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Publication numberUS5170763 A
Publication typeGrant
Application numberUS 07/813,623
Publication dateDec 15, 1992
Filing dateDec 26, 1991
Priority dateDec 28, 1990
Fee statusPaid
Publication number07813623, 813623, US 5170763 A, US 5170763A, US-A-5170763, US5170763 A, US5170763A
InventorsShinichi Kitajima, Toshiyuki Suga, Yoshihiko Kobayashi
Original AssigneeHonda Giken Kogyo Kabushiki Kaisha
Export CitationBiBTeX, EndNote, RefMan
External Links: USPTO, USPTO Assignment, Espacenet
Air-fuel ratio control system for internal combustion engines
US 5170763 A
Abstract
An air-fuel ratio control system for an internal combustion engine using an alcohol blended fuel, in which an alcohol concentration-dependent correction coefficient for use in calculating an amount of fuel supplied to the engine is calcuated in response to concentration of alcohol in the fuel defected by an alcohol concentration sensor. An average value of the correction coefficient is calcuated depending on operating conditions of the engine. The amount of fuel supplied to the engine is calculated by the use of the average value of the correction coefficient to thereby control the air-fuel ratio of an air-fuel mixture supplied to the engine.
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Claims(19)
What is claimed is:
1. An air-fuel ratio control system for an internal combustion engine using an alcohol blended fuel, comprising:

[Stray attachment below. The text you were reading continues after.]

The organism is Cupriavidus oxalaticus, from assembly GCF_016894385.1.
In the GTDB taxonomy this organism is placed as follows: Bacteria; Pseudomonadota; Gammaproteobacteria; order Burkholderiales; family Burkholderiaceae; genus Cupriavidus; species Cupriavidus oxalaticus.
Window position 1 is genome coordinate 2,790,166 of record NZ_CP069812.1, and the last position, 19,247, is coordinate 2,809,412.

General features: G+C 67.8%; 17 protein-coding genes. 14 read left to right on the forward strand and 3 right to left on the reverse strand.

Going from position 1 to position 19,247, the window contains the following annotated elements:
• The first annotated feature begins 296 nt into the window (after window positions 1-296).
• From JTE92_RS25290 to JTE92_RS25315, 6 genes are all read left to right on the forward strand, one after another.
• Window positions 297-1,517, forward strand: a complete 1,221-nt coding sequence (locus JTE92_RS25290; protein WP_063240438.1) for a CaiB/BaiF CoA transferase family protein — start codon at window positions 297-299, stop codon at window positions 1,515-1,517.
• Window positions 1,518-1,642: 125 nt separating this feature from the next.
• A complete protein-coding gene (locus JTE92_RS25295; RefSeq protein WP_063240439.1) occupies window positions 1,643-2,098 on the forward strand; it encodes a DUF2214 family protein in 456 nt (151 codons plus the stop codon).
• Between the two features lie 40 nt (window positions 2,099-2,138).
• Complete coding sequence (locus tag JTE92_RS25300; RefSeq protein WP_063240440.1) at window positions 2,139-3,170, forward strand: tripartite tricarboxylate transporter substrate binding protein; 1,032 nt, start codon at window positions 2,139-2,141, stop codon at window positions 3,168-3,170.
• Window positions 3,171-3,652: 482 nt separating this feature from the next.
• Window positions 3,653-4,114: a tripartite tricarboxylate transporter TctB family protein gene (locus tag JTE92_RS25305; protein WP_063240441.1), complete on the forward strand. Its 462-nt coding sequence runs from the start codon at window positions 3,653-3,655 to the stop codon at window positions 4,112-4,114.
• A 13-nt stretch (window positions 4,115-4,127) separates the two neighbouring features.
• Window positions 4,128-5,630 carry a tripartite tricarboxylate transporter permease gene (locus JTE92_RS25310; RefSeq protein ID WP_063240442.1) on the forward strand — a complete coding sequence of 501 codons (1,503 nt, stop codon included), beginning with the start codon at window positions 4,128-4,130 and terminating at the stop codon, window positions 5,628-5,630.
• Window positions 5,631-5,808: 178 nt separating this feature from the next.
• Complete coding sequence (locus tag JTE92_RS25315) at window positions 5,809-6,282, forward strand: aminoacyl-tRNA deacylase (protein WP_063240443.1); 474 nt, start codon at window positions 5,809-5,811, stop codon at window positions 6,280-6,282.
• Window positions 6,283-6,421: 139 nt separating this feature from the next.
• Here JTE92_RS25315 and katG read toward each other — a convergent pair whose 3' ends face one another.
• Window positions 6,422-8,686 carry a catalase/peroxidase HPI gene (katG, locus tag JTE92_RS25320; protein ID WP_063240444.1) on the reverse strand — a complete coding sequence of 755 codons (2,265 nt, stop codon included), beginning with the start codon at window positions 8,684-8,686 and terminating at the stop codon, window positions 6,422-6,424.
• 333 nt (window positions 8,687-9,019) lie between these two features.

alcohol concentration-detecting means for detecting concentration of alcohol in said fuel;
correction coefficent-calculating means for calculating a correction coefficient for use in calculating an amount of fuel supplied to said engine, in response to said concentration of alcohol detected by said alcohol concentration-detecting means;
engine operating condition-detecting means for detecting operating conditions of said engine;
average value-calculating means for calculating an average value of said correction coefficient, depending on said operating conditions of said engine detected by said engine operating condition-detecting means; and
air-fuel ratio control means for calculating said amount of fuel supplied to said engine by the use of said average value of said correction coefficient calculated by said average value-calculating means to thereby control the air-fuel ratio of an air-fuel mixture supplied to said engine.
2. An air-fuel ratio control system for an internal combustion engine according to claim 1, wherein said average value-calculating means calculates said average value of said correction coefficient when said engine is being started and before a predetermined time period elapses after said engine has been started.
3. An air-fuel ratio control system for an internal combustion engine according to claim 1 or 2, wherein said average value-calculating means calculates said average value of said correction coefficient at a calculating speed which is set to different values depending on whether said engine is being started or has been started.
4. An air-fuel ratio control system for an internal combustion engine according to claim 3, wherein said calculating speed of said average value of said correction coefficient is set to a higher value when said engine is being started than after said engine has been started.